Reptiles

Reptiles are cold-blooded, air-breathing vertebrates that have skin covered in scales as opposed to hair or feathers.

Reptiles are 'tetrapods' (vertebrate animals that have four feet, legs or leg like appendages) and amniotes, animals whose embryos are surrounded by an amniotic membrane and members of the class Sauropsida.

Amphibians, reptiles, dinosaurs, birds and mammals are all tetrapods and even the limbless snakes are tetrapods by descent. The earliest tetrapods developed from lobe-finned fish, into air-breathing amphibians in the Devonian period. There are around 8,225 species of reptile on our planet. Today they are represented by four surviving orders:

  • Crocodilia (crocodiles, gharials, caimans and alligators): 23 species

  • Sphenodontia (tuataras from New Zealand): 2 species

  • Squamata (lizards, snakes and amphisbaenids ('worm-lizards'): 7,900 species

  • Testudines (turtles and tortoises): 300 species

Ancient reptiles were known as the dinosaurs. Todays reptiles are much smaller when compared to the gigantic sizes of the Diplodocus or the Brachiosaurus. However, they are all descendants of these magnificent beasts that survived millions of years ago.

Reptiles have existed since the beginning of time. Even snakes were around in the Cretaceous period. Modern reptiles inhabit every continent except for Antarctica, although their main distribution comprises of the tropics and subtropics. There are many species of reptile that survive in Rainforests throughout the globe.

Many reptiles are referred to as 'cold-blooded. Reptiles rely on gathering and losing heat from the environment to regulate their internal temperature, for example, by moving between sun and shade, moving warm blood into the body core, while pushing cool blood to the periphery (the external surface of a body).

In their natural habitats, most species of reptile are adapted to this and can usually maintain core body temperatures within a fairly narrow range. Reptiles are thick-skinned and unlike Amphibians, they do not need to absorb their water because reptiles can retain water.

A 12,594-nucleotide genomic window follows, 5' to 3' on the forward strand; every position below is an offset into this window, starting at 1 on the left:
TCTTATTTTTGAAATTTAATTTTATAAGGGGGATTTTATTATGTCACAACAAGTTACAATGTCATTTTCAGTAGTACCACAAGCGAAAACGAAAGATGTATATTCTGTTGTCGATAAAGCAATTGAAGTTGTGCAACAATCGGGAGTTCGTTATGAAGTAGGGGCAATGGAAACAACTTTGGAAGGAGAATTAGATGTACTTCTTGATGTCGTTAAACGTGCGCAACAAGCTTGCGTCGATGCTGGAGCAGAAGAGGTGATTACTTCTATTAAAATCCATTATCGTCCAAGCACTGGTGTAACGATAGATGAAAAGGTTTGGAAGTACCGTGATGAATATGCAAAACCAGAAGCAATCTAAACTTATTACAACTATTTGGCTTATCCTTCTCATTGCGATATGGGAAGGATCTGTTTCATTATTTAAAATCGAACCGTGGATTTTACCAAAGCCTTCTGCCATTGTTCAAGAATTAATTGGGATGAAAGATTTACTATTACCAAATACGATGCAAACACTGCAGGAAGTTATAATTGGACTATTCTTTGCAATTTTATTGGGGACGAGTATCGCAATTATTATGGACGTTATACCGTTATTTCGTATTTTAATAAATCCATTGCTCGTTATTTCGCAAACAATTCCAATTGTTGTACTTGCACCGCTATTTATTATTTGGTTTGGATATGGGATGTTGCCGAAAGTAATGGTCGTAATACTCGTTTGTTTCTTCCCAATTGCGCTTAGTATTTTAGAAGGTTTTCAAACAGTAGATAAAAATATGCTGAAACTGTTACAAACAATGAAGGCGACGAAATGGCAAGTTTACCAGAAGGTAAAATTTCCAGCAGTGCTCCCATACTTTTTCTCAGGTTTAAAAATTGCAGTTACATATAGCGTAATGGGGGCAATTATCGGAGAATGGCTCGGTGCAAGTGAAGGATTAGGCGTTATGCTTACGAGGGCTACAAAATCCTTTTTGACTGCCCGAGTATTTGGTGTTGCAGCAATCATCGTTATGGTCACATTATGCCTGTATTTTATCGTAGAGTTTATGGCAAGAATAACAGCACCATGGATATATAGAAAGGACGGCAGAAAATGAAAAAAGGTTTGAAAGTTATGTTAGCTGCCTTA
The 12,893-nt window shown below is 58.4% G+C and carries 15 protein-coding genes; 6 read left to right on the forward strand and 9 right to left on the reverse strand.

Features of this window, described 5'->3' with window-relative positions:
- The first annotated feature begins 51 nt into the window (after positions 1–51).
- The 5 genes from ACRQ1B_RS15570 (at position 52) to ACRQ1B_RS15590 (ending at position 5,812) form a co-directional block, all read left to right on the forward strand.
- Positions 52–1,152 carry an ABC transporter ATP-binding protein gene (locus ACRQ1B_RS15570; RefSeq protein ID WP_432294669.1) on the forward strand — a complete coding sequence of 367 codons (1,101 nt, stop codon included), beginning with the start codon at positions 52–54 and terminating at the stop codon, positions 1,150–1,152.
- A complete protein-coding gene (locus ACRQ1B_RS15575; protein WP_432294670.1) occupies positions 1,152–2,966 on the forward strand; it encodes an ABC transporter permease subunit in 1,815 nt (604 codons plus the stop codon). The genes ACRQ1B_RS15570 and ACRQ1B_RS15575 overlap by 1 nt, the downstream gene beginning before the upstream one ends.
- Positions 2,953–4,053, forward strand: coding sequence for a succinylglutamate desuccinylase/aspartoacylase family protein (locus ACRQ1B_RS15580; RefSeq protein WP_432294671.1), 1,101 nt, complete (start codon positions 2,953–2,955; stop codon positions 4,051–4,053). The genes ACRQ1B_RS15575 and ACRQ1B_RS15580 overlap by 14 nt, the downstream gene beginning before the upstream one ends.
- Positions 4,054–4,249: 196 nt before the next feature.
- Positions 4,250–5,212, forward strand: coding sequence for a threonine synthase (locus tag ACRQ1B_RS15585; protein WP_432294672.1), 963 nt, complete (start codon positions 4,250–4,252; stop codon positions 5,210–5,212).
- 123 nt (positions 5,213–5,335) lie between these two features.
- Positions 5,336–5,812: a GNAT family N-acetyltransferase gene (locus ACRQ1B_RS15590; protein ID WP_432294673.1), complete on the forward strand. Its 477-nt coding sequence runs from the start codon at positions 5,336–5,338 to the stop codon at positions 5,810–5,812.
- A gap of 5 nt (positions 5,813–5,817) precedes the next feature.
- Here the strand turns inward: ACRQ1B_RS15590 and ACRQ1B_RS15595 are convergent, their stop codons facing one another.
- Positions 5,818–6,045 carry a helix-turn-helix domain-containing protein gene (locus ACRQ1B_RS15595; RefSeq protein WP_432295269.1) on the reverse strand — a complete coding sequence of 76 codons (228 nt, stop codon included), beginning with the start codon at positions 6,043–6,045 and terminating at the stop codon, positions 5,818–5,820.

While this lack of adequate internal heating imposes costs relative to temperature regulation through behaviour, it also provides a large benefit by allowing reptiles to survive on much less food than comparably-sized mammals and birds, who burn much of their food for warmth. While warm-blooded animals move faster in general, an attacking lizard, snake or crocodile can move very quickly.

Except for a few members of the Testudines (Turtles, Tortoises and Terrapins whose bodies is shielded by a special bony or cartilaginous shell developed from their ribs), all reptiles are covered by scales.

Most reptile species are oviparous (egg-laying). Many species of squamates, however, are capable of giving live birth. This is achieved, either through ovoviviparous (egg retention), or viviparous (babies born without use of calcified eggs).

Many of the viviparous species feed their fetuses through various forms of placenta analogous to those of mammals. They often provide considerable initial care for their hatchlings. This is very unlike their ancestors - the dinosaurs - who would leave their hatchlings to defend for themselves after laying their eggs.